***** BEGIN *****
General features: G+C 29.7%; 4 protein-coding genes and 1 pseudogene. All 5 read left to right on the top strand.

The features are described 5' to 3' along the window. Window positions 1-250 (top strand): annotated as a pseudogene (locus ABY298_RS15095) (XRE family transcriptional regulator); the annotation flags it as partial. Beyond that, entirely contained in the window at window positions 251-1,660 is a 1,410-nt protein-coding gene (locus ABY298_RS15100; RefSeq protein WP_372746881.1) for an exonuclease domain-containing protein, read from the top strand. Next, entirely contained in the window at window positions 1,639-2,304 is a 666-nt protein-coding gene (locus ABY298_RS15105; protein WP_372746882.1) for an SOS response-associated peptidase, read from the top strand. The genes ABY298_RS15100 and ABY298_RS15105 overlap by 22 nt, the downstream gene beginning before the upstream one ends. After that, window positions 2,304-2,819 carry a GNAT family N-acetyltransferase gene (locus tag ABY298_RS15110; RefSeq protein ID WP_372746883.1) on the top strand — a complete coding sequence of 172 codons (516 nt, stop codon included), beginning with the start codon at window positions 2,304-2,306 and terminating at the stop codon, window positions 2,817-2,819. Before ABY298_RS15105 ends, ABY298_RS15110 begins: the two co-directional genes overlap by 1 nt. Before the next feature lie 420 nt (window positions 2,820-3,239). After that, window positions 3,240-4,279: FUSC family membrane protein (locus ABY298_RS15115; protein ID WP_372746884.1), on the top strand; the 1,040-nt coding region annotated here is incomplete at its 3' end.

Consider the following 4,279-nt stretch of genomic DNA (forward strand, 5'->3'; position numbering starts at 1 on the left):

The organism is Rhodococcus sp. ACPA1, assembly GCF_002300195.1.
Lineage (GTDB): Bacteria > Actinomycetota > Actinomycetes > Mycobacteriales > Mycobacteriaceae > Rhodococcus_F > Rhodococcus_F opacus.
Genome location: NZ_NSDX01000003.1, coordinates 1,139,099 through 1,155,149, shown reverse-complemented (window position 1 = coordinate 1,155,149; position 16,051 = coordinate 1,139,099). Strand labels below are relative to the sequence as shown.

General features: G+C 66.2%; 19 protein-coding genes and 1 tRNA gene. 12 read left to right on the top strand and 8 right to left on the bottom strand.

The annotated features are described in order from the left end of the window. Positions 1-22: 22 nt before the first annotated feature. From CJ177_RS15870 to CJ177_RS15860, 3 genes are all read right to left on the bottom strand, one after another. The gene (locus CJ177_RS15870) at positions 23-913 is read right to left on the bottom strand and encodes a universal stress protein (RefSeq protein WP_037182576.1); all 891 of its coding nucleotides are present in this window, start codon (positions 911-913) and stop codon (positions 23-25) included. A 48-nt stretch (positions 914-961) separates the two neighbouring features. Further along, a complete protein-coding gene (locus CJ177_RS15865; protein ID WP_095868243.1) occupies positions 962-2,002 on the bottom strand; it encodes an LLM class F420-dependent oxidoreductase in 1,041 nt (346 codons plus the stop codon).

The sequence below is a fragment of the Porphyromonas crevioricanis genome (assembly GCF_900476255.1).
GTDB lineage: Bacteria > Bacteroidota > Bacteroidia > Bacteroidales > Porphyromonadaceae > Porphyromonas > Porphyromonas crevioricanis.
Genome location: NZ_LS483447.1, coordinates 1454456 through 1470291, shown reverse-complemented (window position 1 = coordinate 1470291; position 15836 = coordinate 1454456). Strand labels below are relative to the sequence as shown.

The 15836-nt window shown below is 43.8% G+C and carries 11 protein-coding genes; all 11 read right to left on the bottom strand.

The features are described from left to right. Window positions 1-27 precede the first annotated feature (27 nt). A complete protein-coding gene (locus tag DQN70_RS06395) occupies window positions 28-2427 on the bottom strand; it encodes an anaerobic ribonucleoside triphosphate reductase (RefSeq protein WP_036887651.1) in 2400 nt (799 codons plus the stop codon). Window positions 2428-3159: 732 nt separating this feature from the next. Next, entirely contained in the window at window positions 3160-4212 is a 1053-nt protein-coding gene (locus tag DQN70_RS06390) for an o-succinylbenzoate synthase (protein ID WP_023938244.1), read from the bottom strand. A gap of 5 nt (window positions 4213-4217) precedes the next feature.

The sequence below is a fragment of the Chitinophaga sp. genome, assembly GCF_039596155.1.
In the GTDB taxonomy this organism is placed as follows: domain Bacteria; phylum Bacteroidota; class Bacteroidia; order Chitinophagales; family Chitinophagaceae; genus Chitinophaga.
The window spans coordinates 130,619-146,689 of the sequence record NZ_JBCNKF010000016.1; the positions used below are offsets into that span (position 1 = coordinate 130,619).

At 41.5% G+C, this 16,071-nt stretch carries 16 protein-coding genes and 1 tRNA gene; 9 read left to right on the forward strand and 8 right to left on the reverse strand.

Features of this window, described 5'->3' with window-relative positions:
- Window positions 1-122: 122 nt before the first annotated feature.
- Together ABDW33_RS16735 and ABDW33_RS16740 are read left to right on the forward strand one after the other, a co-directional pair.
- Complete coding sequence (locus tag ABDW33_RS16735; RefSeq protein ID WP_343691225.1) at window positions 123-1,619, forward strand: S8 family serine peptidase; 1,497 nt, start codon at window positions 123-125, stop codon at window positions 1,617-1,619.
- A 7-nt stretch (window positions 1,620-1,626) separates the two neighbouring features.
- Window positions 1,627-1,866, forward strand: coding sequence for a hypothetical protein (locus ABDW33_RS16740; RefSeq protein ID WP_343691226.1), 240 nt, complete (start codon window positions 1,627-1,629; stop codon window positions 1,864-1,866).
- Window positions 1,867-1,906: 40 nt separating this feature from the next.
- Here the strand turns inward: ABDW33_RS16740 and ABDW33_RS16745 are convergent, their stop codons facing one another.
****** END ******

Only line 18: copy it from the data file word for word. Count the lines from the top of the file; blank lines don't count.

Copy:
Features of this window, described 5'->3' with window-relative positions: